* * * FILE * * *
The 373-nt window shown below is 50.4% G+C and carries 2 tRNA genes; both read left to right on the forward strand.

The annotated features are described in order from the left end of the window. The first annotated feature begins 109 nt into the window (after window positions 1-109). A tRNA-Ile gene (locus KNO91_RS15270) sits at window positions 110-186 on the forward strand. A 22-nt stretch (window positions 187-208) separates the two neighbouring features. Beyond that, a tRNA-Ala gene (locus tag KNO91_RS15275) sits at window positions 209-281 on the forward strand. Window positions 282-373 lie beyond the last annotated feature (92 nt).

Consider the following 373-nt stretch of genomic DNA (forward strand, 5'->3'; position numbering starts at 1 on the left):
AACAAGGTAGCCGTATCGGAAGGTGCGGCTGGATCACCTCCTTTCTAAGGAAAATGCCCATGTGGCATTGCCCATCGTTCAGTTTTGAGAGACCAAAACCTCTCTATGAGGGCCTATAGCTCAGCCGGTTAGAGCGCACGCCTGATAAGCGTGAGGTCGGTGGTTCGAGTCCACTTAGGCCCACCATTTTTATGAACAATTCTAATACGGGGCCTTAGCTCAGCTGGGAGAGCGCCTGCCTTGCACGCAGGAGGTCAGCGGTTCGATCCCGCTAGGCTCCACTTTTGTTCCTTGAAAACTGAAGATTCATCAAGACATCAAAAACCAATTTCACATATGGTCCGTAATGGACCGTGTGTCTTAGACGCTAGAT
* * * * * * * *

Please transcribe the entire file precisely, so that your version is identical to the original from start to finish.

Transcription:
The 373-nt window shown below is 50.4% G+C and carries 2 tRNA genes; both read left to right on the forward strand.

The annotated features are described in order from the left end of the window. The first annotated feature begins 109 nt into the window (after window positions 1-109). A tRNA-Ile gene (locus KNO91_RS15270) sits at window positions 110-186 on the forward strand. A 22-nt stretch (window positions 187-208) separates the two neighbouring features. Beyond that, a tRNA-Ala gene (locus tag KNO91_RS15275) sits at window positions 209-281 on the forward strand. Window positions 282-373 lie beyond the last annotated feature (92 nt).

Consider the following 373-nt stretch of genomic DNA (forward strand, 5'->3'; position numbering starts at 1 on the left):
AACAAGGTAGCCGTATCGGAAGGTGCGGCTGGATCACCTCCTTTCTAAGGAAAATGCCCATGTGGCATTGCCCATCGTTCAGTTTTGAGAGACCAAAACCTCTCTATGAGGGCCTATAGCTCAGCCGGTTAGAGCGCACGCCTGATAAGCGTGAGGTCGGTGGTTCGAGTCCACTTAGGCCCACCATTTTTATGAACAATTCTAATACGGGGCCTTAGCTCAGCTGGGAGAGCGCCTGCCTTGCACGCAGGAGGTCAGCGGTTCGATCCCGCTAGGCTCCACTTTTGTTCCTTGAAAACTGAAGATTCATCAAGACATCAAAAACCAATTTCACATATGGTCCGTAATGGACCGTGTGTCTTAGACGCTAGAT